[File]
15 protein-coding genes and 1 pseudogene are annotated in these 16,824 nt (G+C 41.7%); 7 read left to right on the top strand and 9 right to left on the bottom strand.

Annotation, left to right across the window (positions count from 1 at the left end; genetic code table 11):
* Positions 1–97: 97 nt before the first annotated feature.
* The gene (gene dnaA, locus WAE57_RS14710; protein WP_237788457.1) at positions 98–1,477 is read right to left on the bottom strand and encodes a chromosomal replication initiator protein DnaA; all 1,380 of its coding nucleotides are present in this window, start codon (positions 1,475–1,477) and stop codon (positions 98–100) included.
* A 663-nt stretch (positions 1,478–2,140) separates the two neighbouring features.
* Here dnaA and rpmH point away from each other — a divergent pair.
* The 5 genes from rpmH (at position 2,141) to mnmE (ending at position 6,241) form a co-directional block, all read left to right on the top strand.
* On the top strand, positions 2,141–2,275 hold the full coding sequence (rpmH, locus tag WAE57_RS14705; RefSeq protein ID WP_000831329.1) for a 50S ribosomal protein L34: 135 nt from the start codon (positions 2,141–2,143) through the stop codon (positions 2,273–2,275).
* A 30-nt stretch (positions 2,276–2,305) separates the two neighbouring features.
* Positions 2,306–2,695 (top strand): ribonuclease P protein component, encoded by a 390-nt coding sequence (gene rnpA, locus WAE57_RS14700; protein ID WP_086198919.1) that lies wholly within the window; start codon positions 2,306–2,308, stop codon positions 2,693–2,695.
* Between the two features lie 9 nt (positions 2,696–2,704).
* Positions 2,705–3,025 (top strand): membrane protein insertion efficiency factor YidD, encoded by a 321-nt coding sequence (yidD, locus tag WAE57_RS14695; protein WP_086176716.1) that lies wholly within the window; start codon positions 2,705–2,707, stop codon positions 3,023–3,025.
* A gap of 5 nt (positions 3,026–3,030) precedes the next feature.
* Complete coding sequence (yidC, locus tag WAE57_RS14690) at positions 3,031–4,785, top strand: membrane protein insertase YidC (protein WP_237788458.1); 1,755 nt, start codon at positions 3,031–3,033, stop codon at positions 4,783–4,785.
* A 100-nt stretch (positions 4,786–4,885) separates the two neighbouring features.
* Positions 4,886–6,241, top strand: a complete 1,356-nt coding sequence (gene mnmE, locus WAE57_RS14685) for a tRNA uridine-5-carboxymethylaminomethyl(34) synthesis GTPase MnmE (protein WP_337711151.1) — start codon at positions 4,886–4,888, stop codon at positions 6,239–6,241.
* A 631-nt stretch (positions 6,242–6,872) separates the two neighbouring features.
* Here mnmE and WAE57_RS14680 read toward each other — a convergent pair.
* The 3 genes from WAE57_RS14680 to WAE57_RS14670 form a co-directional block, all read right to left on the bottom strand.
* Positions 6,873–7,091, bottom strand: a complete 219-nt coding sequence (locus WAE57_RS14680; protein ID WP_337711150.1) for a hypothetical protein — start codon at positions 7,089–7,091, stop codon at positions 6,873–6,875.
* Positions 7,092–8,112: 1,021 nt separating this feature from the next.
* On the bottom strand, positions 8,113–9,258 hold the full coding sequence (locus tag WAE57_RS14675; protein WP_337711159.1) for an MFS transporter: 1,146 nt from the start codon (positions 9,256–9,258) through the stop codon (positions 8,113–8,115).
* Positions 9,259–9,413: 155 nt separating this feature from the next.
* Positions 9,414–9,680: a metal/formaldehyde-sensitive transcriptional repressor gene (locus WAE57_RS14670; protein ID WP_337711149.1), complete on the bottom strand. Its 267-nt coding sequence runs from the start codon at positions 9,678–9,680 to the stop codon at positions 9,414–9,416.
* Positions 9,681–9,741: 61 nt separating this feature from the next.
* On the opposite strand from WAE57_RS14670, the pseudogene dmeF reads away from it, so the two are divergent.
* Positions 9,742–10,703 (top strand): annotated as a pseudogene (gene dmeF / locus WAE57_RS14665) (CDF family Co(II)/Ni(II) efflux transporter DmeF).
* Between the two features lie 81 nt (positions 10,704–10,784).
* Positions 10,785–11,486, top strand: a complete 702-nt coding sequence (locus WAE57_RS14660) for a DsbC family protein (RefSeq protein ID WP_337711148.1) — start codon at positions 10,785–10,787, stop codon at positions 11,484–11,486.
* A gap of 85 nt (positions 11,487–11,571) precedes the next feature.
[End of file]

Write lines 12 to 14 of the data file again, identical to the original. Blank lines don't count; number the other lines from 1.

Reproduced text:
* Positions 2,705–3,025 (top strand): membrane protein insertion efficiency factor YidD, encoded by a 321-nt coding sequence (yidD, locus tag WAE57_RS14695; protein WP_086176716.1) that lies wholly within the window; start codon positions 2,705–2,707, stop codon positions 3,023–3,025.
* A gap of 5 nt (positions 3,026–3,030) precedes the next feature.
* Complete coding sequence (yidC, locus tag WAE57_RS14690) at positions 3,031–4,785, top strand: membrane protein insertase YidC (protein WP_237788458.1); 1,755 nt, start codon at positions 3,031–3,033, stop codon at positions 4,783–4,785.